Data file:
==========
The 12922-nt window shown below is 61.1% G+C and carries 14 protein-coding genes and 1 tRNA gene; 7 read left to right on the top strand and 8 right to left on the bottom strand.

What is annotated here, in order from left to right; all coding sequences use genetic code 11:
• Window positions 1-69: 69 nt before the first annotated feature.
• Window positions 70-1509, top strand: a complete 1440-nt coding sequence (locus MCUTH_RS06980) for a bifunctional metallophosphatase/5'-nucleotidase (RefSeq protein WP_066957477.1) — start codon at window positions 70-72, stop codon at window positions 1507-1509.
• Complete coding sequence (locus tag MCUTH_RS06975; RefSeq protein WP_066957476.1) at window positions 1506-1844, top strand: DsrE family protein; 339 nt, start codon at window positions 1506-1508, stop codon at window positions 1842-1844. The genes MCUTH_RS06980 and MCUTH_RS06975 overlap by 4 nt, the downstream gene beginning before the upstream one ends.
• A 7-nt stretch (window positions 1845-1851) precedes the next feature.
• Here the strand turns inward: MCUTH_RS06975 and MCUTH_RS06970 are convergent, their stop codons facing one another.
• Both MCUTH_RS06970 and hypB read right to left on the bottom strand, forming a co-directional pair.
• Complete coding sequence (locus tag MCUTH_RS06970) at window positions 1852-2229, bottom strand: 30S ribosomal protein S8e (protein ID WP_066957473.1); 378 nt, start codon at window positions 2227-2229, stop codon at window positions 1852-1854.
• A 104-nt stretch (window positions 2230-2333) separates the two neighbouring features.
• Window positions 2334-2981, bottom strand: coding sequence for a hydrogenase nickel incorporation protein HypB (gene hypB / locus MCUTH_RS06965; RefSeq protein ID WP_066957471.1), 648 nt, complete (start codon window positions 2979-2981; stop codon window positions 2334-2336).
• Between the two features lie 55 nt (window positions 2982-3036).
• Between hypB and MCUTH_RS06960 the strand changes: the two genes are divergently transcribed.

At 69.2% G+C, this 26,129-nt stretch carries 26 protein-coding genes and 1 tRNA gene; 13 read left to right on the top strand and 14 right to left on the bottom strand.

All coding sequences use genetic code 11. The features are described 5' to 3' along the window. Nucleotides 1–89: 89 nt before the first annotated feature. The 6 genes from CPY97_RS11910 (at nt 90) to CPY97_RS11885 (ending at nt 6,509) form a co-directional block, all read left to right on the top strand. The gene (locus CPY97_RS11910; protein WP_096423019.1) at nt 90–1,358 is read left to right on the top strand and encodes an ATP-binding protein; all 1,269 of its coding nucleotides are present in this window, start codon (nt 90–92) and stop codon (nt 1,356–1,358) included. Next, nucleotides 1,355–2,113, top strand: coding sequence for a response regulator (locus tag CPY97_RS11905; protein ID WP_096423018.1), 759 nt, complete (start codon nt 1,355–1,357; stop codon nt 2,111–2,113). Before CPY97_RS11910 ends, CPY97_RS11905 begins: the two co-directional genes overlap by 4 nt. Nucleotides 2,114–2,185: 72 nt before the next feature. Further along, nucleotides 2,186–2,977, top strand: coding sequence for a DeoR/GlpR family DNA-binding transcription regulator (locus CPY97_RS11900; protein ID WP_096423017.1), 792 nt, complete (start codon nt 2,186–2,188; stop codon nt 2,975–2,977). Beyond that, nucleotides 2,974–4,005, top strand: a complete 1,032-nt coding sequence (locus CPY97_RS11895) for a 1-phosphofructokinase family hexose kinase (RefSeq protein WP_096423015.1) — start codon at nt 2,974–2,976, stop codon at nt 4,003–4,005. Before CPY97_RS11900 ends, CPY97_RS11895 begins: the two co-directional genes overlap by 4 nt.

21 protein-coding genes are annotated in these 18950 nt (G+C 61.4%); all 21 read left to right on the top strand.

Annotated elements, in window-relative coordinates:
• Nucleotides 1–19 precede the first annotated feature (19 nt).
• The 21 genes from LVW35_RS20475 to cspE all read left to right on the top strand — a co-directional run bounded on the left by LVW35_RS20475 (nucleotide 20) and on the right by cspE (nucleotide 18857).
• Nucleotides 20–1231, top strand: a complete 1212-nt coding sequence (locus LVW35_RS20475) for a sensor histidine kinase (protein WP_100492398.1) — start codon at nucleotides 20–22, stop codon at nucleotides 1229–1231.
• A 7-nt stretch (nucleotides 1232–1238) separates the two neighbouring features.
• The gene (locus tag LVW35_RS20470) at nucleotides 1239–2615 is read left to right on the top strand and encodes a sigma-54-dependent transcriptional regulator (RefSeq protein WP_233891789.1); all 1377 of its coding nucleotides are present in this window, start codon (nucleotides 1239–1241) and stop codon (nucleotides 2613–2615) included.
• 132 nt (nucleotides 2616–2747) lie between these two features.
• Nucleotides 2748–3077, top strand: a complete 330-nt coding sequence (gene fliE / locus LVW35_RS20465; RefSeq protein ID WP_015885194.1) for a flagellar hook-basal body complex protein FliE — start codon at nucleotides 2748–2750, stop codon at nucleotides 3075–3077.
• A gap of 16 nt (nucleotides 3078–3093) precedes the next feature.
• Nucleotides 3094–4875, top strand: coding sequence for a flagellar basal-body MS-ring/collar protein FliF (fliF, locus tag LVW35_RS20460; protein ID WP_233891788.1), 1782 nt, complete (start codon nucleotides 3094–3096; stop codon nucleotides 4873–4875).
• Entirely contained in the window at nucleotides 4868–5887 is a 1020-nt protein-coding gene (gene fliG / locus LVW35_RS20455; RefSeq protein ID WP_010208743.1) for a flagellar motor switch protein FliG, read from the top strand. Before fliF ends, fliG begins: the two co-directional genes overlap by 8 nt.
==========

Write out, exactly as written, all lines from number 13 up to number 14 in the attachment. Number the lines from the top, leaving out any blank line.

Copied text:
• Between hypB and MCUTH_RS06960 the strand changes: the two genes are divergently transcribed.

At 69.2% G+C, this 26,129-nt stretch carries 26 protein-coding genes and 1 tRNA gene; 13 read left to right on the top strand and 14 right to left on the bottom strand.